This gap can be duly filled by robots. Robotics companies often get 2-3 conversations with enterprises every day, wherein they see the modern age enterprises thinking and going far beyond their 20th century predecessors in looking at employee productivity and experience. When it comes to robots as service at workplace, the very first use-case is automated cafeteria. Do you find yourself complaining about the limited choice and high prices of your campus cafeteria?
The future office is going to be equipped with robots that would be taking your order from the table and bringing you food that might be picked up from a fresh food vending machine. Restaurants could hourly load the vending machine with your favourite foods and robots could give you a range of options without having any kitchen on the location.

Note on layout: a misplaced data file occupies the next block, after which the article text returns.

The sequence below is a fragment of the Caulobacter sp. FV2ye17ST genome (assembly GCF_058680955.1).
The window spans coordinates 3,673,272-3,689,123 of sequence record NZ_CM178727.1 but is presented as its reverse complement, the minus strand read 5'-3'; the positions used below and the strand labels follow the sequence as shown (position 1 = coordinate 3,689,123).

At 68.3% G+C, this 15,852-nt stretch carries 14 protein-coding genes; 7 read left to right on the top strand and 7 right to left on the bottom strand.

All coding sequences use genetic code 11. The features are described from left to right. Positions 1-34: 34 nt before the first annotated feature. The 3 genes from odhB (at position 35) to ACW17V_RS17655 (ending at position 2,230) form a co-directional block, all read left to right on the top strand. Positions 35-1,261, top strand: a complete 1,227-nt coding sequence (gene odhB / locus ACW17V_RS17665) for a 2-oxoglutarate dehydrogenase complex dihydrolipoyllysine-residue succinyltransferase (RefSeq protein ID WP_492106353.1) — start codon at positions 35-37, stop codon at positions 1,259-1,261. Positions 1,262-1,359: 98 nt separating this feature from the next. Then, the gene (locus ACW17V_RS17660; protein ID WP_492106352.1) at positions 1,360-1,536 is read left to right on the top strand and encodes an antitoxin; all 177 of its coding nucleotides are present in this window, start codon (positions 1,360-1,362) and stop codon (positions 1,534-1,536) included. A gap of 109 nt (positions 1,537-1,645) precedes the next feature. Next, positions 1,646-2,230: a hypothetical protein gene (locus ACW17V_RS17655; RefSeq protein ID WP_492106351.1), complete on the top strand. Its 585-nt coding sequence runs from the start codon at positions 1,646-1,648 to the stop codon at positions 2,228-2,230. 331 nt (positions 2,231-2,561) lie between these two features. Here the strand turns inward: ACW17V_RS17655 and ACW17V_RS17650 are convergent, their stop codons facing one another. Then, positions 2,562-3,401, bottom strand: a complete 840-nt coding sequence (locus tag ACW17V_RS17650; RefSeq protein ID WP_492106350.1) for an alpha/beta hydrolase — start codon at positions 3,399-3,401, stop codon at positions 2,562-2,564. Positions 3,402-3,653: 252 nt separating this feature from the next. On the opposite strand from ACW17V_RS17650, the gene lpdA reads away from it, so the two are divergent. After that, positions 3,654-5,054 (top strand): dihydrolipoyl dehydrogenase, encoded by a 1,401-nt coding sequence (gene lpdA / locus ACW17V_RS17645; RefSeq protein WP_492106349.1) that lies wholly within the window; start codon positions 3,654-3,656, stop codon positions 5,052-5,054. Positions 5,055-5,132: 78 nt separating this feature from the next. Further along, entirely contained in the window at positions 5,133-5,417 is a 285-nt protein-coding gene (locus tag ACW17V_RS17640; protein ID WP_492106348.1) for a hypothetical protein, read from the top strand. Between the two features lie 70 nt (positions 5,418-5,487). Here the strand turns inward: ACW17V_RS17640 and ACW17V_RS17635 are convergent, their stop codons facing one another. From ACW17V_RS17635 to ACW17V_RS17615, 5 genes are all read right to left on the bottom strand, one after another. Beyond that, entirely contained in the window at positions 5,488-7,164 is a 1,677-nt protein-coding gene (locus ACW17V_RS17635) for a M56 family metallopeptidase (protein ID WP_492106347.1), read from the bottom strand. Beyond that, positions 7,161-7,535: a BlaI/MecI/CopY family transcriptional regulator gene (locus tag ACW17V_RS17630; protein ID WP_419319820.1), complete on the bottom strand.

Employees are increasingly looking at robots as stress busters at work. A lot of times we just need someone to talk to in order to vent or de-stress. But, for various reasons we might not get the right person at that time nor we might not be too comfortable talking to someone who is not familiar. An empathetic robot could be a natural fit to save the situation in this case. Even a warm greeting at office could works wonders.
Other normal functions like getting checked in to a reception area of a crowded office in seconds, information handling, cleaning floors, security patrolling and other daily functions could be easily replaced by robots in the future.